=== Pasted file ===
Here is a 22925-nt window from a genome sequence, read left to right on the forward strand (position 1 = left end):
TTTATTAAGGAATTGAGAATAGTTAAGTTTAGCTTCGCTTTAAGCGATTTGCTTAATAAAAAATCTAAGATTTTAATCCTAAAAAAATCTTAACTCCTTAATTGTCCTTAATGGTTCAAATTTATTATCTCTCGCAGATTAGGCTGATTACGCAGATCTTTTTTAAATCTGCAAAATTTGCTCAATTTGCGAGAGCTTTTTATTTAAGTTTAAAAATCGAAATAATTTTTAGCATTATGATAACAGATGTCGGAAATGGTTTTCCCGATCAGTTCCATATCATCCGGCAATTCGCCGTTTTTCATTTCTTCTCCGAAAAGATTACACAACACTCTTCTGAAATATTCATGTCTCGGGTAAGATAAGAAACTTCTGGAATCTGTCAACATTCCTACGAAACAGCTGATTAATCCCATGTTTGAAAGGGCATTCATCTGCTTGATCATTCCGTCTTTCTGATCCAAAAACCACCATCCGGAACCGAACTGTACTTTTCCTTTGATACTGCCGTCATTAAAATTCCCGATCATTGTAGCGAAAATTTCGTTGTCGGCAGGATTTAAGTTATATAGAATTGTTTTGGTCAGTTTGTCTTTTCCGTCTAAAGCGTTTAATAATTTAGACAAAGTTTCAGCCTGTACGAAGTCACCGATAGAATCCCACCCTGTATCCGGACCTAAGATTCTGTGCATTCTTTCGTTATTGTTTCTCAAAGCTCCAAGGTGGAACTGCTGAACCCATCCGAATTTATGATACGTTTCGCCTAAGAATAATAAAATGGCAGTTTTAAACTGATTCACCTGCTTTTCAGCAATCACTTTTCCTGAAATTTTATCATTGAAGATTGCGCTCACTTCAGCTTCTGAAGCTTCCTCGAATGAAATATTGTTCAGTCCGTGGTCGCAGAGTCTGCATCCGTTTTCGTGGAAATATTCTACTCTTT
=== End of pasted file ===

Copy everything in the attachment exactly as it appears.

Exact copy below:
Here is a 22925-nt window from a genome sequence, read left to right on the forward strand (position 1 = left end):
TTTATTAAGGAATTGAGAATAGTTAAGTTTAGCTTCGCTTTAAGCGATTTGCTTAATAAAAAATCTAAGATTTTAATCCTAAAAAAATCTTAACTCCTTAATTGTCCTTAATGGTTCAAATTTATTATCTCTCGCAGATTAGGCTGATTACGCAGATCTTTTTTAAATCTGCAAAATTTGCTCAATTTGCGAGAGCTTTTTATTTAAGTTTAAAAATCGAAATAATTTTTAGCATTATGATAACAGATGTCGGAAATGGTTTTCCCGATCAGTTCCATATCATCCGGCAATTCGCCGTTTTTCATTTCTTCTCCGAAAAGATTACACAACACTCTTCTGAAATATTCATGTCTCGGGTAAGATAAGAAACTTCTGGAATCTGTCAACATTCCTACGAAACAGCTGATTAATCCCATGTTTGAAAGGGCATTCATCTGCTTGATCATTCCGTCTTTCTGATCCAAAAACCACCATCCGGAACCGAACTGTACTTTTCCTTTGATACTGCCGTCATTAAAATTCCCGATCATTGTAGCGAAAATTTCGTTGTCGGCAGGATTTAAGTTATATAGAATTGTTTTGGTCAGTTTGTCTTTTCCGTCTAAAGCGTTTAATAATTTAGACAAAGTTTCAGCCTGTACGAAGTCACCGATAGAATCCCACCCTGTATCCGGACCTAAGATTCTGTGCATTCTTTCGTTATTGTTTCTCAAAGCTCCAAGGTGGAACTGCTGAACCCATCCGAATTTATGATACGTTTCGCCTAAGAATAATAAAATGGCAGTTTTAAACTGATTCACCTGCTTTTCAGCAATCACTTTTCCTGAAATTTTATCATTGAAGATTGCGCTCACTTCAGCTTCTGAAGCTTCCTCGAATGAAATATTGTTCAGTCCGTGGTCGCAGAGTCTGCATCCGTTTTCGTGGAAATATTCTACTCTTT